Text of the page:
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Template Language Syntax

PARSEC implements a powerful relational Archetype Language by defining a small number of control statements known as Directives.

Each template file is partitioned into regions. Directives declare where regions start, what context they expose and where they end.

A region provides a context based on a simple join query executed over any number of tables from the Metamodel. The default, top most Region does not have a context associated with it and this region is called the null region.

The current context allows attributes from the tables included by queries to be written out to the generated code file.

During processing, PARSEC ignores all white space including carriage returns & line feeds and although the template files are free format, there is a Style Guide available which ideally should be followed. The file extension for template files is .mcx (MDA Code Executable).

A PARSEC template Syntax Definition File for the TextPad text editor on the Windows platform is available here. To download the .syn file you may have to right click on the link and select "Save Target As...".

PARSEC Directives

The PARSEC language does not have the concept of variables or conditional statements such as "if", "while" or "case". They are unnecessary because conditionality is always encoded in the Metamodel.

However, there are Selector Directives which allow instances or rows to be selected on row position. But there is no facility to select rows on data values within a particular attribute or column.

Directives define regions and also select and exclude instances, open and close output files and write fields from the Metamodel.

During execution, the contents of a template file is written to the output stream unless a Directive instructs otherwise.

All Directives are contained within brackets. The start bracket is defined by the string "<<<", and the end bracket by ">>>".

Format Directives

These Directives improve how the template file or its generated output will appear.

The <<<| Your comment here.>>> Comment Directive can be used to insert a comment anywhere in a code template. The Directive can be used in its shorthand form by simply placing a "|" character any where on a line, except within the brackets of another Directive. This will cause all characters from the right of the "|" to the end of line to be ignored.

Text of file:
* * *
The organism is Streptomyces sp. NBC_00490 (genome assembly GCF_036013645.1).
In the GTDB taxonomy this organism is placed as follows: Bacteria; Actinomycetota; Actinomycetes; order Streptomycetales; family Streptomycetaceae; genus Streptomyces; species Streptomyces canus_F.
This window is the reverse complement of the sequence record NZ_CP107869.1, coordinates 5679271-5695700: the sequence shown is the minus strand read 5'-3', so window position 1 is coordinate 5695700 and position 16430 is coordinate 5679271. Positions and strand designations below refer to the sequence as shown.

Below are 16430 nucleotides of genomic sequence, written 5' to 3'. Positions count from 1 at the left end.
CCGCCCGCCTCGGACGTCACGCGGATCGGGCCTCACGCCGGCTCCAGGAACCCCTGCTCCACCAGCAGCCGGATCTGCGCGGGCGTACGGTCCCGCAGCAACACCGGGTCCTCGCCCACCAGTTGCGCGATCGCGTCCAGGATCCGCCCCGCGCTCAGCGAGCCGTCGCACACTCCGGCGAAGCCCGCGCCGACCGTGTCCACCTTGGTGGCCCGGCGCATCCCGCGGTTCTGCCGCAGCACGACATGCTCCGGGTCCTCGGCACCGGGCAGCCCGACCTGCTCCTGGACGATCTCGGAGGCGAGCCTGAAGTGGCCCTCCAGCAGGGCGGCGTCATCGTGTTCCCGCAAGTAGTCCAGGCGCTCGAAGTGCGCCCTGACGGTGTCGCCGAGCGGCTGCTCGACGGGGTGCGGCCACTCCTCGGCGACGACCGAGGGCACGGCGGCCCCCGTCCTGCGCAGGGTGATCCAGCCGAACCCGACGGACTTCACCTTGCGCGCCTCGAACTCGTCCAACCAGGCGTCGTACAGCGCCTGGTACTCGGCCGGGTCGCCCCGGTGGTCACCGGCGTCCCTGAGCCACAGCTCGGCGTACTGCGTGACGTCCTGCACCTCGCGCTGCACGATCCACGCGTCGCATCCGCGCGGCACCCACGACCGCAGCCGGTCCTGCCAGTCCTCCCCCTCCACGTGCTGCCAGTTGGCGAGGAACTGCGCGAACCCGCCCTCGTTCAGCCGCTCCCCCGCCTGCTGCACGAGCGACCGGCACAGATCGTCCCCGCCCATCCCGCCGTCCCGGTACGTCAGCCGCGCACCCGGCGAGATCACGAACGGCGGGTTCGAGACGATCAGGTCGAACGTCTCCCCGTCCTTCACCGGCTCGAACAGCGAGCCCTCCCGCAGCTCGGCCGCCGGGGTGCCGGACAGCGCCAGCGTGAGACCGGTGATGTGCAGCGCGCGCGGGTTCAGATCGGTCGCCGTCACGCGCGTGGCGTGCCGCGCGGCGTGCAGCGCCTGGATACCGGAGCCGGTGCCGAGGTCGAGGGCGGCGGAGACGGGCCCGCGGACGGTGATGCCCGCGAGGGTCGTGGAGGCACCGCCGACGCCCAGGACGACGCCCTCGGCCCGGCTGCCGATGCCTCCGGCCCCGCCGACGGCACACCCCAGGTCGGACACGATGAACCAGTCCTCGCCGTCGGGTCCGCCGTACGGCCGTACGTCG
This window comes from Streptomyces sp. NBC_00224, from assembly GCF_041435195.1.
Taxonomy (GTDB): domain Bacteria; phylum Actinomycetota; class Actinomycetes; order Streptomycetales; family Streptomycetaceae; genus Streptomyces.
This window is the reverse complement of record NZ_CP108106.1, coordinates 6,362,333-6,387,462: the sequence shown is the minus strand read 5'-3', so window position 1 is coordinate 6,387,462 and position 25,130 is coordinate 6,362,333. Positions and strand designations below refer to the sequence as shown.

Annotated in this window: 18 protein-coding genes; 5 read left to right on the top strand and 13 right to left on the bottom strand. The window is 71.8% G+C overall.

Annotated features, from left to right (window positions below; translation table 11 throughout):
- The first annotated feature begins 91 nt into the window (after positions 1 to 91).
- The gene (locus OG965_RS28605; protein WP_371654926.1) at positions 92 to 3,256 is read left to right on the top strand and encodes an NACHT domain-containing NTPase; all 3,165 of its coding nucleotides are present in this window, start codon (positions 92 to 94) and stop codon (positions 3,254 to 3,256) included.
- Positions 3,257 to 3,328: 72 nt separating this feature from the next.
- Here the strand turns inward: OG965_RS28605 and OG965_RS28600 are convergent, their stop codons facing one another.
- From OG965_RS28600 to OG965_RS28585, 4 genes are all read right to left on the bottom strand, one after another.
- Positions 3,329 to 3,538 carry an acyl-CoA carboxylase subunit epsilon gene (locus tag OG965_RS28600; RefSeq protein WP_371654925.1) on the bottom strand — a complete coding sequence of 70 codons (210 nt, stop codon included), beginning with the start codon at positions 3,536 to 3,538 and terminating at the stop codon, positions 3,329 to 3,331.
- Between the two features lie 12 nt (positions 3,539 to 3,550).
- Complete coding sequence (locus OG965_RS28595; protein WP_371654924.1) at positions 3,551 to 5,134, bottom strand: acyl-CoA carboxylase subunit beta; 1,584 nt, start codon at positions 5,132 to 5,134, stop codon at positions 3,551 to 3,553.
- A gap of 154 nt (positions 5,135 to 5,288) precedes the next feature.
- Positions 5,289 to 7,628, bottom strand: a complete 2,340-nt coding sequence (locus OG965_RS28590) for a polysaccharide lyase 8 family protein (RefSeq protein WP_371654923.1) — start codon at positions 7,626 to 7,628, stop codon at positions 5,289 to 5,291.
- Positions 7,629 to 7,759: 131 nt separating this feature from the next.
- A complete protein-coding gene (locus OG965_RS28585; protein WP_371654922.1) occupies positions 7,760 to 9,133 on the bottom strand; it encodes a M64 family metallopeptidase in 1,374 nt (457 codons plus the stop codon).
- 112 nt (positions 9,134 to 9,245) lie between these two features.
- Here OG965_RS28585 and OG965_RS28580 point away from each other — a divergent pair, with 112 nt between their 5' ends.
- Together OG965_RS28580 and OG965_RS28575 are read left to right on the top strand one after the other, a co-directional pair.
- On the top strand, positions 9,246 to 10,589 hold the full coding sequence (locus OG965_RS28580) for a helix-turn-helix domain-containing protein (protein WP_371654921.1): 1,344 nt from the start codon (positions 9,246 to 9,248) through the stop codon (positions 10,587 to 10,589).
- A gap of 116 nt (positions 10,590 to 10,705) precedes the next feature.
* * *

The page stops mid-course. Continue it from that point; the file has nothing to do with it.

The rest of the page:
White space, including carriage returns and linefeeds, are not copied from the code template to the output stream. To cause output text to be placed at the start of a new line it must be prefixed by the <<<:>>> New Line Directive. By convention, but also because it improves the appearance of template files, it is usual to start line sequences with this Directive, rather than it be placed at the end.

The <<< >>> Space Directive copies the same number of spaces contained within the brackets to the output stream. This directive is most useful when placed at the start or end of a line where leading and trailing spaces are ignored. It is also used after a Tab Directive to ensure at least one space separates two consecutive stings of output text.

Indenting code always improves its appearance, as does lining up columns in tables. The        <<<!05>>> Tab Directive, for example, ensures that the next text sent to the output stream will start in column 5. If the existing text on the output line is already on or over the text position specified, the Directive is ignored.

The Template Directive

Regions are defined by the Template Directive. For example, <<<Template=Page>>> defines a region where the context covers the Page table. Here all the attributes of the Page table from the Metamodel are made available. The end of the region is defined by the <<<Endplate=Page>>> Directive.

The Template Directive can also provide a context over multiple tables or objects from the Metamodel. For example, <<<Template=Page,Menu,Option>>> allows related attributes of Page, Menu and Options to be accessed within the region covered by the Directive.

The order of instances in a table in the Metamodel does not have any relevance to the Translator Engine. Because the rows provided by a context are returned in an arbitrary order, a code template should not be written to depend on the order of returned instances.

PARSEC templates enforce the analysis rule that between any two instances there may only exist a single relationship.

Selector Directives